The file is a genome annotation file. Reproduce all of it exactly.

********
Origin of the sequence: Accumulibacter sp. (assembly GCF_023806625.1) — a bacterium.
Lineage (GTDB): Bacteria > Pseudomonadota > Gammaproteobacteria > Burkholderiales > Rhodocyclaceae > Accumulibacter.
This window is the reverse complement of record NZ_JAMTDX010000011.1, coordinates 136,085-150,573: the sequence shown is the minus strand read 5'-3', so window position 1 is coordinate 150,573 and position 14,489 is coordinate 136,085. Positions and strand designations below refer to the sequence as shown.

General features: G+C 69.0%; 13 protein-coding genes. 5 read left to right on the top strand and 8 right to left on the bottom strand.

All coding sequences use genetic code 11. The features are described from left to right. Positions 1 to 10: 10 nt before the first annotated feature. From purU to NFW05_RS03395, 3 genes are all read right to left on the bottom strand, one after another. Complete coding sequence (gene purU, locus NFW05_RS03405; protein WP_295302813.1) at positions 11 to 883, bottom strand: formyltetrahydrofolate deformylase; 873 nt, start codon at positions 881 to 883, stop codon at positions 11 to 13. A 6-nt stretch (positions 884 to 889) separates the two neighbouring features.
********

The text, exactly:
Origin of the sequence: Accumulibacter sp. (assembly GCF_023806625.1) — a bacterium.
Lineage (GTDB): Bacteria > Pseudomonadota > Gammaproteobacteria > Burkholderiales > Rhodocyclaceae > Accumulibacter.
This window is the reverse complement of record NZ_JAMTDX010000011.1, coordinates 136,085-150,573: the sequence shown is the minus strand read 5'-3', so window position 1 is coordinate 150,573 and position 14,489 is coordinate 136,085. Positions and strand designations below refer to the sequence as shown.

General features: G+C 69.0%; 13 protein-coding genes. 5 read left to right on the top strand and 8 right to left on the bottom strand.

All coding sequences use genetic code 11. The features are described from left to right. Positions 1 to 10: 10 nt before the first annotated feature. From purU to NFW05_RS03395, 3 genes are all read right to left on the bottom strand, one after another. Complete coding sequence (gene purU, locus NFW05_RS03405; protein WP_295302813.1) at positions 11 to 883, bottom strand: formyltetrahydrofolate deformylase; 873 nt, start codon at positions 881 to 883, stop codon at positions 11 to 13. A 6-nt stretch (positions 884 to 889) separates the two neighbouring features.